Responsive Neurostimulation Device (RNS): fundamental concepts

1. Pacemaker like device to stimulate the epileptogenic focus or foci in the brain.
2. manufactured by NeuroPace, Mountain View, California.
3. generator is implanted in a pocket drilled into the skull bone by the neurosurgeon.
4. cortical strip leads and NeuroPace depth leads are implanted onto or into the epileptogenic focus or foci determined by
5. remote monitor and wand used by patient to interrogate device, collect data and upload to the Internet for the physician.
6. programmer and wand used by physician to collect data and program the neurostimulator.
7. a magnet can be swiped over the device to trigger storage of ECoG and also to temporarily stop stimulation.
8. FDA approved as adjunctive therapy in individuals 18 years of age or older with partial onset seizures who have undergone diagnostic testing that localized no more than 2 epileptogenic foci, are refractory to two or more antiepileptic medications, and currently have frequent and disabling seizures (motor partial seizures, complex partial seizures and/or secondarily generalized seizures).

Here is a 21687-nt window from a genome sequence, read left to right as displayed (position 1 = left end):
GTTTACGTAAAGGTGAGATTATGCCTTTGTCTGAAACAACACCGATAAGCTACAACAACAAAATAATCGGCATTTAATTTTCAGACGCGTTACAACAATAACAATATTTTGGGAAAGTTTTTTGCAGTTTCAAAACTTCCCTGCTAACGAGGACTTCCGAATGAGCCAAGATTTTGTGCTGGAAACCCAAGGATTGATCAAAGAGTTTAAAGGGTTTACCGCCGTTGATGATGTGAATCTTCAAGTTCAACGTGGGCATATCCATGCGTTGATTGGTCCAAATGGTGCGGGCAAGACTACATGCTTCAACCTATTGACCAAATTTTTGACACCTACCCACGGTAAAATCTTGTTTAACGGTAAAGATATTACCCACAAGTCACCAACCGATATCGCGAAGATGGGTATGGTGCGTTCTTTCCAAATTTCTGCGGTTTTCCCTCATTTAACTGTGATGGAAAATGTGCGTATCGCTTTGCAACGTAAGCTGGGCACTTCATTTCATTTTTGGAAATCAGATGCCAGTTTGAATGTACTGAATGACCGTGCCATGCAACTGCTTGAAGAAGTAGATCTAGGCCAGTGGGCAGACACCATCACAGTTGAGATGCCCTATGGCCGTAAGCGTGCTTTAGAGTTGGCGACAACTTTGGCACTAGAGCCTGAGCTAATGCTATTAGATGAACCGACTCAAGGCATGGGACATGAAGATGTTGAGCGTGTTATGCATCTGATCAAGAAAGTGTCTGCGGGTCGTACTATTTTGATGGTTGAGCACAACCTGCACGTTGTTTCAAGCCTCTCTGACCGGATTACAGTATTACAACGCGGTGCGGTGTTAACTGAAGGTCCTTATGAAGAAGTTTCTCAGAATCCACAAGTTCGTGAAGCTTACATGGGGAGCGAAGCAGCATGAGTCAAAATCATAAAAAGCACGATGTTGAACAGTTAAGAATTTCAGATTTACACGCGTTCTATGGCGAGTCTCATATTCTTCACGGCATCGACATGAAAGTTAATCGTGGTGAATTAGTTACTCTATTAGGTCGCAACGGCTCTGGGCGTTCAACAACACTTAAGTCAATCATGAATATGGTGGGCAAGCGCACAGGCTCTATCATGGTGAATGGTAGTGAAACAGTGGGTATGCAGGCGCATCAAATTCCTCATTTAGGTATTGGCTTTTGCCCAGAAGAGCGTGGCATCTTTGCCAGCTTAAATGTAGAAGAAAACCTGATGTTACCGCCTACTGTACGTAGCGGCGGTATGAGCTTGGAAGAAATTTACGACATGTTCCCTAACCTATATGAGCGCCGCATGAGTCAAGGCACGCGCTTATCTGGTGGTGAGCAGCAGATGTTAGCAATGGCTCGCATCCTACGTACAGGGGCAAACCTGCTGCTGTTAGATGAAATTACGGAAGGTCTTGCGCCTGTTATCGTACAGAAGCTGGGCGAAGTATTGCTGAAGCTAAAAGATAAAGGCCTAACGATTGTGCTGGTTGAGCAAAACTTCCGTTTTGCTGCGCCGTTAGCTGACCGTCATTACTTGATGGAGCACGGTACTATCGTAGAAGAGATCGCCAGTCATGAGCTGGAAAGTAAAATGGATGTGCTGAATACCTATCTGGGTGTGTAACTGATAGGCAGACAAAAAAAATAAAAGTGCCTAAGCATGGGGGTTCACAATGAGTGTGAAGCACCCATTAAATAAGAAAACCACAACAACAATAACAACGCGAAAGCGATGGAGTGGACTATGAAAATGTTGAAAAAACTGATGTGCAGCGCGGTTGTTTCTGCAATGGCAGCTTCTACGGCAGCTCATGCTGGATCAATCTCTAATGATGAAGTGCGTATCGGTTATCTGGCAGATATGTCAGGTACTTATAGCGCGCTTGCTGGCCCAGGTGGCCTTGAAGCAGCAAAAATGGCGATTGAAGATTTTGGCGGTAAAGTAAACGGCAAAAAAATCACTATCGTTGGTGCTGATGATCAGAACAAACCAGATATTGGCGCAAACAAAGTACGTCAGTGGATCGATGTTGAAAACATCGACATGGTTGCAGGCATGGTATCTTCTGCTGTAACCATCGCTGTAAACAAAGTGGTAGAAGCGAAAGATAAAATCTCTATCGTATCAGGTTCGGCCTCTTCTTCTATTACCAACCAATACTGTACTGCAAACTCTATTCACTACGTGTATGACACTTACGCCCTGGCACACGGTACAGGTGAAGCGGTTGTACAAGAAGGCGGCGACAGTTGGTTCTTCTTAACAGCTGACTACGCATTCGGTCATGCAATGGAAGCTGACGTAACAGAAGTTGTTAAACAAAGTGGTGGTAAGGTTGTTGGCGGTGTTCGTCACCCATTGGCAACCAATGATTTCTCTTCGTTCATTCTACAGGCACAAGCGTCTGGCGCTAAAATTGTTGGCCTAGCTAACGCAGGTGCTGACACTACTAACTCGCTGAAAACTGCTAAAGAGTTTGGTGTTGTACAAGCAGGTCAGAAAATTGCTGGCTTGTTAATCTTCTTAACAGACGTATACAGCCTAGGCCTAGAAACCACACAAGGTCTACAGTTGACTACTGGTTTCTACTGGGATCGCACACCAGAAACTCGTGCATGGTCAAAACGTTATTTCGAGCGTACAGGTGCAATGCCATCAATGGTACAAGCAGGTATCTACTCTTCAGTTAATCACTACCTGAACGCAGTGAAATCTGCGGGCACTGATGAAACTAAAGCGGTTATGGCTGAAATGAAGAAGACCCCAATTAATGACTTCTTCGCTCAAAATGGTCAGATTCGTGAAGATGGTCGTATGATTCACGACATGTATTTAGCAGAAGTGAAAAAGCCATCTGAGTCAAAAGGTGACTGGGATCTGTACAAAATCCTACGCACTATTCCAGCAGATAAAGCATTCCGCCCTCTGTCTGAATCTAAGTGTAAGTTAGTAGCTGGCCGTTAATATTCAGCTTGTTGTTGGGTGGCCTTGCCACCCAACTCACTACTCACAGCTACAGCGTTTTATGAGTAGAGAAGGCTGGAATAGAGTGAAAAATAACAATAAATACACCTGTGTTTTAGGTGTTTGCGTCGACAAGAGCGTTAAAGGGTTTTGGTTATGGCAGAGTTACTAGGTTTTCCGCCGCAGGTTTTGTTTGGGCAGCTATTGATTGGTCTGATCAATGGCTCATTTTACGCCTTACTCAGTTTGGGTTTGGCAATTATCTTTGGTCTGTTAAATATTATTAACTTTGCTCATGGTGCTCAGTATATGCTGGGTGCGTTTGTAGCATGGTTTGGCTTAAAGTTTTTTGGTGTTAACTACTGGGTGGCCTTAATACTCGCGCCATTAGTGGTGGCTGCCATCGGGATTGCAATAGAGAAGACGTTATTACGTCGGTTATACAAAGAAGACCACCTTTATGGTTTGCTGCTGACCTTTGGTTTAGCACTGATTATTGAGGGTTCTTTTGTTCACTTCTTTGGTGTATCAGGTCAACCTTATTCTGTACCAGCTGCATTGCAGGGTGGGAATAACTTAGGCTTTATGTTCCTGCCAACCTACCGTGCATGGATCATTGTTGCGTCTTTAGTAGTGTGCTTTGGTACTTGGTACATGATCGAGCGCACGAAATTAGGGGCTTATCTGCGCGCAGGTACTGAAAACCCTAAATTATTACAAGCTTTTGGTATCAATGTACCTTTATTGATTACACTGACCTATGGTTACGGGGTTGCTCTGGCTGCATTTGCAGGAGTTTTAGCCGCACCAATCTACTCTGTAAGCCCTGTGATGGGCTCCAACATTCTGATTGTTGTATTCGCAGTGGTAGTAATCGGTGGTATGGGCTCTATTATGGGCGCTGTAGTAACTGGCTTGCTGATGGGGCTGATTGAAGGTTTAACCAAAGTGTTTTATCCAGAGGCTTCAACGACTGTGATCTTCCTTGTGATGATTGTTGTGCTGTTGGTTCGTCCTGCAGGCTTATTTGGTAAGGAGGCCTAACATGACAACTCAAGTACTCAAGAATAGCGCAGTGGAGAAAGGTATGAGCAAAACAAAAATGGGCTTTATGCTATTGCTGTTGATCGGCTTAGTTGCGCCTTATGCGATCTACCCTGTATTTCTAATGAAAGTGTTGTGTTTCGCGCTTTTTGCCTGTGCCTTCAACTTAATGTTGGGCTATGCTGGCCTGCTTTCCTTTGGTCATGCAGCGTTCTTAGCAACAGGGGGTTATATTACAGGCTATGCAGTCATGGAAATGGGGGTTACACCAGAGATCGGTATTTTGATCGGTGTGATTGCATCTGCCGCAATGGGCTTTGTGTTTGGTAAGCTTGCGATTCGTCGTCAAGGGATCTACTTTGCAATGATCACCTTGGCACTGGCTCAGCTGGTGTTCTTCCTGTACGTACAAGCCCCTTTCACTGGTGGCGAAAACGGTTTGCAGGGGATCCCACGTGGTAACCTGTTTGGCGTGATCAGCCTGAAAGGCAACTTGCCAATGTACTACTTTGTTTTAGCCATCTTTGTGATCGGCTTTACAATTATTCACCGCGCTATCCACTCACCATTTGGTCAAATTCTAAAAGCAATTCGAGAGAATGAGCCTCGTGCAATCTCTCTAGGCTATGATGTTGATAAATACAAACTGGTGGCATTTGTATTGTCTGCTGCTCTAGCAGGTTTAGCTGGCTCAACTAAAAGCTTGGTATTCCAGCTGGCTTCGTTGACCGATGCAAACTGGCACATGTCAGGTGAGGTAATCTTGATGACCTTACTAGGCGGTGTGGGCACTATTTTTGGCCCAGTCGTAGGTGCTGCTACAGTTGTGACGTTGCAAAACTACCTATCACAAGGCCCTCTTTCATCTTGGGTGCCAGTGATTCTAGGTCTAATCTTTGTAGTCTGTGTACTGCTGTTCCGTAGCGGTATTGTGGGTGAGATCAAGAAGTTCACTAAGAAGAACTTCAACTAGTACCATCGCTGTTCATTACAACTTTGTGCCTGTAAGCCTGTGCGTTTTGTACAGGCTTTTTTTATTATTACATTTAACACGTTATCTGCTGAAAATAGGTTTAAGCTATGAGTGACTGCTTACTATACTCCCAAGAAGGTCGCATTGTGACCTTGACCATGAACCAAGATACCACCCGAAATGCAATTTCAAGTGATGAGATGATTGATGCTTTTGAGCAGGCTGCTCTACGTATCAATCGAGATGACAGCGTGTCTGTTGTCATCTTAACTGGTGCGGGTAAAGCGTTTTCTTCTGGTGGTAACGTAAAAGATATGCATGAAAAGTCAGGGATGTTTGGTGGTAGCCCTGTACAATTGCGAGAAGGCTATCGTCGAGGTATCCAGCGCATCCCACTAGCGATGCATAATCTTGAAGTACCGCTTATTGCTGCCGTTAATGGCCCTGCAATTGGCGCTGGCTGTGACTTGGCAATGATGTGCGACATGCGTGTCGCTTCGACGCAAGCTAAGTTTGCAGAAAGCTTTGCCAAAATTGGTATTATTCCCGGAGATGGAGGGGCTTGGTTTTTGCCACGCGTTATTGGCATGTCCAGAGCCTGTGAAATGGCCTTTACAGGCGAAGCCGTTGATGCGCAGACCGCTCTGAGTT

9. Unlike VNS which is an open-loop device, RNS is semi-closed. The device continuously records electrocorticogram (ECoG) and then based on an algorithm can be programmed to deliver brief pulses of electrical stimulation when it detects activity that could lead to a seizure.

Mechanism of action of RNS:

1. rationale for RNS is responsive stimulation of an epileptic focus/ foci in the brain
2. if stimulated in time and with current of appropriate intensity, evolving seizure shall get aborted